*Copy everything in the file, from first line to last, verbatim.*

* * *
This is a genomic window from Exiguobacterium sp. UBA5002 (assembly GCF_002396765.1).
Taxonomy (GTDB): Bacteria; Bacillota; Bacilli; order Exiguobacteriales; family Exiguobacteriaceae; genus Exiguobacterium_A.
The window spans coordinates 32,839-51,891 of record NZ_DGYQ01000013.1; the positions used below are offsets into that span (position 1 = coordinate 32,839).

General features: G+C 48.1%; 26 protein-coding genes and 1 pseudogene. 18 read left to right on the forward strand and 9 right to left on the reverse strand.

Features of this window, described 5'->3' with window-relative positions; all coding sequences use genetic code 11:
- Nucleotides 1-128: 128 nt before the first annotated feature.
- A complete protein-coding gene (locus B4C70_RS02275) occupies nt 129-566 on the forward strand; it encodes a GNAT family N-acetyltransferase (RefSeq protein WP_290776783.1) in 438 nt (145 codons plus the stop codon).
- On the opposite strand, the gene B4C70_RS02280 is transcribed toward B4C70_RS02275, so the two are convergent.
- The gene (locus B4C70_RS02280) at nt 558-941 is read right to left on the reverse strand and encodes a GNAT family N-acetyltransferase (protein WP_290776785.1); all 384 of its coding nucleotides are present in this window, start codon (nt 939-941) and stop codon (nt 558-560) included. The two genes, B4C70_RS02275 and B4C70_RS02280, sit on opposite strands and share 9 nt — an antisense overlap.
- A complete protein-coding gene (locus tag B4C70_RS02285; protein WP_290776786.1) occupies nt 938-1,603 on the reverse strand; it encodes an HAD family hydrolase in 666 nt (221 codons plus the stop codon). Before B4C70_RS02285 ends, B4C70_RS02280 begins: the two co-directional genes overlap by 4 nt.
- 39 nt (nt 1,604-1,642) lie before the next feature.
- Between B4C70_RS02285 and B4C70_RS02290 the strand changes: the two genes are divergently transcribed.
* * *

This is a genomic window from Exiguobacterium sp. UBA5002 (assembly GCF_002396765.1).
Taxonomy (GTDB): Bacteria; Bacillota; Bacilli; order Exiguobacteriales; family Exiguobacteriaceae; genus Exiguobacterium_A.
The window spans coordinates 32,839-51,891 of record NZ_DGYQ01000013.1; the positions used below are offsets into that span (position 1 = coordinate 32,839).

General features: G+C 48.1%; 26 protein-coding genes and 1 pseudogene. 18 read left to right on the forward strand and 9 right to left on the reverse strand.

Features of this window, described 5'->3' with window-relative positions; all coding sequences use genetic code 11:
- Nucleotides 1-128: 128 nt before the first annotated feature.
- A complete protein-coding gene (locus B4C70_RS02275) occupies nt 129-566 on the forward strand; it encodes a GNAT family N-acetyltransferase (RefSeq protein WP_290776783.1) in 438 nt (145 codons plus the stop codon).
- On the opposite strand, the gene B4C70_RS02280 is transcribed toward B4C70_RS02275, so the two are convergent.
- The gene (locus B4C70_RS02280) at nt 558-941 is read right to left on the reverse strand and encodes a GNAT family N-acetyltransferase (protein WP_290776785.1); all 384 of its coding nucleotides are present in this window, start codon (nt 939-941) and stop codon (nt 558-560) included. The two genes, B4C70_RS02275 and B4C70_RS02280, sit on opposite strands and share 9 nt — an antisense overlap.
- A complete protein-coding gene (locus tag B4C70_RS02285; protein WP_290776786.1) occupies nt 938-1,603 on the reverse strand; it encodes an HAD family hydrolase in 666 nt (221 codons plus the stop codon). Before B4C70_RS02285 ends, B4C70_RS02280 begins: the two co-directional genes overlap by 4 nt.
- 39 nt (nt 1,604-1,642) lie before the next feature.
- Between B4C70_RS02285 and B4C70_RS02290 the strand changes: the two genes are divergently transcribed.